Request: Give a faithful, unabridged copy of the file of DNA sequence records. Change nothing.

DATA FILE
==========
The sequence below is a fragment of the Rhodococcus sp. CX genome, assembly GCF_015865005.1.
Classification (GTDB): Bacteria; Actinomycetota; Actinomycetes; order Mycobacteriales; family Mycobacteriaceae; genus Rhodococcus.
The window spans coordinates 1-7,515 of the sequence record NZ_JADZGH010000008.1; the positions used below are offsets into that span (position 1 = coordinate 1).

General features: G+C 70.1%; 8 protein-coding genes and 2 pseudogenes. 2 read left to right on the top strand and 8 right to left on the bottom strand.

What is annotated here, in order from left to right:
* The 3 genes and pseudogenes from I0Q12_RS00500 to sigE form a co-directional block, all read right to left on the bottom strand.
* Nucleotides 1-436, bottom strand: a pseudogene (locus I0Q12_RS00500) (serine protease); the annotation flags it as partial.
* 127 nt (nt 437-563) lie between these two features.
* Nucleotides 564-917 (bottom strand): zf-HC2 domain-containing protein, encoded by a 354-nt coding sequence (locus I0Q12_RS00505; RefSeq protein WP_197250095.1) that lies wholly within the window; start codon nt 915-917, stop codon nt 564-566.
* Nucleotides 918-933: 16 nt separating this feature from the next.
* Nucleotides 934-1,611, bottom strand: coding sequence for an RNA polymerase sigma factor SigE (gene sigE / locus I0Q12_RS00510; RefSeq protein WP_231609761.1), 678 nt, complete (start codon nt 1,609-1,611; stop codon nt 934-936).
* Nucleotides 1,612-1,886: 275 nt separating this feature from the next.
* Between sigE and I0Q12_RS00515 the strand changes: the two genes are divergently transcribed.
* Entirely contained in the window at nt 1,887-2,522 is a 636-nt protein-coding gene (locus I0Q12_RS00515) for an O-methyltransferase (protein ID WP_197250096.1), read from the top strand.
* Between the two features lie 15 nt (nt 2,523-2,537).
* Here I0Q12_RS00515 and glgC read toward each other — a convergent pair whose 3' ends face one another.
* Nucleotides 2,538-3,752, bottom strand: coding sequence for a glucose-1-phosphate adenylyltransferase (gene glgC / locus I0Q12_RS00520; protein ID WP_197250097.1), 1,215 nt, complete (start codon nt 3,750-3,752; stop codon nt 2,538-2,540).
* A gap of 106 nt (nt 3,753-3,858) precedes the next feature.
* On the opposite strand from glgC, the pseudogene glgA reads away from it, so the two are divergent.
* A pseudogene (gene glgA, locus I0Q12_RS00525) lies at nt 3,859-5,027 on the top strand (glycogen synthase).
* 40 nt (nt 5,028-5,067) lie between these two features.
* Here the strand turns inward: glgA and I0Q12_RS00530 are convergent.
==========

The sequence below is a fragment of the Rhodococcus sp. CX genome, assembly GCF_015865005.1.
Classification (GTDB): Bacteria; Actinomycetota; Actinomycetes; order Mycobacteriales; family Mycobacteriaceae; genus Rhodococcus.
The window spans coordinates 1-7,515 of the sequence record NZ_JADZGH010000008.1; the positions used below are offsets into that span (position 1 = coordinate 1).

General features: G+C 70.1%; 8 protein-coding genes and 2 pseudogenes. 2 read left to right on the top strand and 8 right to left on the bottom strand.

What is annotated here, in order from left to right:
* The 3 genes and pseudogenes from I0Q12_RS00500 to sigE form a co-directional block, all read right to left on the bottom strand.
* Nucleotides 1-436, bottom strand: a pseudogene (locus I0Q12_RS00500) (serine protease); the annotation flags it as partial.
* 127 nt (nt 437-563) lie between these two features.
* Nucleotides 564-917 (bottom strand): zf-HC2 domain-containing protein, encoded by a 354-nt coding sequence (locus I0Q12_RS00505; RefSeq protein WP_197250095.1) that lies wholly within the window; start codon nt 915-917, stop codon nt 564-566.
* Nucleotides 918-933: 16 nt separating this feature from the next.
* Nucleotides 934-1,611, bottom strand: coding sequence for an RNA polymerase sigma factor SigE (gene sigE / locus I0Q12_RS00510; RefSeq protein WP_231609761.1), 678 nt, complete (start codon nt 1,609-1,611; stop codon nt 934-936).
* Nucleotides 1,612-1,886: 275 nt separating this feature from the next.
* Between sigE and I0Q12_RS00515 the strand changes: the two genes are divergently transcribed.
* Entirely contained in the window at nt 1,887-2,522 is a 636-nt protein-coding gene (locus I0Q12_RS00515) for an O-methyltransferase (protein ID WP_197250096.1), read from the top strand.
* Between the two features lie 15 nt (nt 2,523-2,537).
* Here I0Q12_RS00515 and glgC read toward each other — a convergent pair whose 3' ends face one another.
* Nucleotides 2,538-3,752, bottom strand: coding sequence for a glucose-1-phosphate adenylyltransferase (gene glgC / locus I0Q12_RS00520; protein ID WP_197250097.1), 1,215 nt, complete (start codon nt 3,750-3,752; stop codon nt 2,538-2,540).
* A gap of 106 nt (nt 3,753-3,858) precedes the next feature.
* On the opposite strand from glgC, the pseudogene glgA reads away from it, so the two are divergent.
* A pseudogene (gene glgA, locus I0Q12_RS00525) lies at nt 3,859-5,027 on the top strand (glycogen synthase).
* 40 nt (nt 5,028-5,067) lie between these two features.
* Here the strand turns inward: glgA and I0Q12_RS00530 are convergent.